First the corporate education reformers came for our local control through property tax caps, and I didn't speak up because I wasn't paying attention. I didn't know that changing the funding from property tax to state sales/income tax would harm my schools. I was running carpool.
Next they gutted the funding through "school choice," and I didn't speak up because I thought, "Sure. This is a free country. Everyone should be able to find the school that best suits their children." I didn't know the vouchers would take tens of millions of dollars away from my kids' schools and make it impossible to fully fund the rich educational programs and extracurricular activities for all children.
Then they took over and privatized some schools, and I didn't speak up because I thought, "That's an inner-city problem. Why should I worry about that?" I didn't know that once these for-profit charter companies and special interest charter sponsors smelled money and a market demand, they would come to my town. I didn't know that when they wooed the families from my public schools, they would take with them the money for my kids' art teachers and librarians, the PTO volunteers, and divide us as a community.
Then they went after the curriculum, and I didn't speak up because I thought, "Sure, we should have high, consistent standards. Kids should be 'ready' for college and career." I didn't know this was a money-making scheme unlike all others and that the testing involved would destroy teacher autonomy and the joy in learning. I didn't know laws like a grading system of schools based on one test score or laws tying test scores to teacher salaries and security in the name of "accountability" were designed to destroy public schools. I didn't know the maligning of schools through low letter grades based on a curve would open the market to charters and privates and further hemorrhaging of public school funding. I didn't know kids would lose art, music, gym and library. I just didn't know.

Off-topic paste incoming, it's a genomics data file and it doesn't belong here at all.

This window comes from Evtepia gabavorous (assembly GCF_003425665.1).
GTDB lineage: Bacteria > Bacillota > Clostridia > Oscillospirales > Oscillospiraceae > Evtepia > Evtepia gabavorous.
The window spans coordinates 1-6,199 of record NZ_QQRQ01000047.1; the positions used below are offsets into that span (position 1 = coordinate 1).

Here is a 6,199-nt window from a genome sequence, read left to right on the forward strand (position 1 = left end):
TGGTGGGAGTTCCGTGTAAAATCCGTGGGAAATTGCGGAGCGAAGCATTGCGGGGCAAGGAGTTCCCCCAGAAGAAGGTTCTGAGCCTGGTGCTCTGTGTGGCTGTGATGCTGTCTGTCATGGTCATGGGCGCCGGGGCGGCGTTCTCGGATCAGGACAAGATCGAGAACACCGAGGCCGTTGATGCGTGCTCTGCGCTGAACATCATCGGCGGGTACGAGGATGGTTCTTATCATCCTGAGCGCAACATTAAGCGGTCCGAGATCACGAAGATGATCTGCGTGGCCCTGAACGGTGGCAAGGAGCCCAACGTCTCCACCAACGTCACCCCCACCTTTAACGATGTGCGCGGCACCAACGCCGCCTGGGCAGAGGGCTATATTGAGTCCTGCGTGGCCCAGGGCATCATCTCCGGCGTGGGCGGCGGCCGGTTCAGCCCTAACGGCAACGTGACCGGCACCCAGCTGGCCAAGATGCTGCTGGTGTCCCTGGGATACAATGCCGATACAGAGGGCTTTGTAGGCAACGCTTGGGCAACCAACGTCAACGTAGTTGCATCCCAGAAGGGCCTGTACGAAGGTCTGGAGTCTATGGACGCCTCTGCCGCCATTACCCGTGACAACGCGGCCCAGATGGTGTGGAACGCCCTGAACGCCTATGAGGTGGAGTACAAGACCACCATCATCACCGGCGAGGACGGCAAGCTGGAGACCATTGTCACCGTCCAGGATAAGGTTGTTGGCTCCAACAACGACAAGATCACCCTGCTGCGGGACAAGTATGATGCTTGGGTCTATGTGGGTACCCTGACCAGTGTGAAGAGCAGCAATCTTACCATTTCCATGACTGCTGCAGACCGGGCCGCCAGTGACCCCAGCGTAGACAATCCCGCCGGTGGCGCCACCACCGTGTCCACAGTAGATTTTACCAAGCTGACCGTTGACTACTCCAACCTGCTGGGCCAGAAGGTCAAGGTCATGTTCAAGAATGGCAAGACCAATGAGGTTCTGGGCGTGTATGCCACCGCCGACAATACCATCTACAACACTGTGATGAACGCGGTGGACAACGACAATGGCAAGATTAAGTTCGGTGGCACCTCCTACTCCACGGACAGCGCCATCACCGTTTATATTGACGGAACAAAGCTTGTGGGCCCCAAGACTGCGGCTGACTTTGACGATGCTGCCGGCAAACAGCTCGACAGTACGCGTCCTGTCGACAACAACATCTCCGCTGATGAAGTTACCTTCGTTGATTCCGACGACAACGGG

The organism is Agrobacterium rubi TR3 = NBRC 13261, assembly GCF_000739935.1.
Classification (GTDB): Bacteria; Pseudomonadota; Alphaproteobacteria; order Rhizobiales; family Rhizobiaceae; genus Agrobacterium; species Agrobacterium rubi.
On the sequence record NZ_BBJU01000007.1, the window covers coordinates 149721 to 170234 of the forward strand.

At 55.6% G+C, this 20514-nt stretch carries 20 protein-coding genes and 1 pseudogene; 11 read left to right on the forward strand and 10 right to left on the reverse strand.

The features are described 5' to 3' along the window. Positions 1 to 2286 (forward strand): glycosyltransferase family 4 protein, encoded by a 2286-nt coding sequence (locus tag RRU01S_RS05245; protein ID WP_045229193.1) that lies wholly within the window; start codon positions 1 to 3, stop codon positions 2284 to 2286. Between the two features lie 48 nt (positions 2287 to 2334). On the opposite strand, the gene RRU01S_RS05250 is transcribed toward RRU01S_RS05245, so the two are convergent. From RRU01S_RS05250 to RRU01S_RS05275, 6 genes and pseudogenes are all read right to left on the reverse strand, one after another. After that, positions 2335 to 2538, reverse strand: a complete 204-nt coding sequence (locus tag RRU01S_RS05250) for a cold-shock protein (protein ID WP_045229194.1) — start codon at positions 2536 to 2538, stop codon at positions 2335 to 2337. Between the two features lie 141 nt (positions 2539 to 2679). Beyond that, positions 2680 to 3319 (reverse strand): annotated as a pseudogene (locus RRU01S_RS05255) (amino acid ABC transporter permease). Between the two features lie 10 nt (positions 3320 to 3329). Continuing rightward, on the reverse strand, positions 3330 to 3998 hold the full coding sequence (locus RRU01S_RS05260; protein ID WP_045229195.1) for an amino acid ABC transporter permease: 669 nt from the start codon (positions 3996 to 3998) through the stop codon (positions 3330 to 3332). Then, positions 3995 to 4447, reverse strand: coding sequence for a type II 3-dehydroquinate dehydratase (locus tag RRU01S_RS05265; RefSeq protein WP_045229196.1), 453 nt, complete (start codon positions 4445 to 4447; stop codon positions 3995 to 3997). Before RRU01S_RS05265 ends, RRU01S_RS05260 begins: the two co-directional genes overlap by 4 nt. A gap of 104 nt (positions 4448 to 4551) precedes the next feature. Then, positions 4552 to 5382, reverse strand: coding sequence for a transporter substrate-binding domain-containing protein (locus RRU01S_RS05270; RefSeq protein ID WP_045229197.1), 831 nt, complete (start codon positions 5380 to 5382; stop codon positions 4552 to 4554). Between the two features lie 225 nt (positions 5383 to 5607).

And they came for the teachers, and I didn't speak up because I wasn't a teacher. I didn't know the destruction of teacher unions, collective bargaining and morale would effectively silence teachers and keep them from advocating for my kids. I didn't know the culture of fear would make teachers unable to say: "Hey! This initiative is absolutely developmentally inappropriate for these kids!"
Then they came for my children and my school, and I found my voice.
The personal is political. It has been difficult for parents and the general public to see how the decisions made in the statehouse directly affect our children’s lives.
Bills with no foundation in educational research and written by for-profit corporations have chipped away at the cornerstone of our democracy, public education, with a death by a thousand cuts.
Schools are not factories to output workers for the economy. They are places where children learn and are nurtured. Please join us and speak up.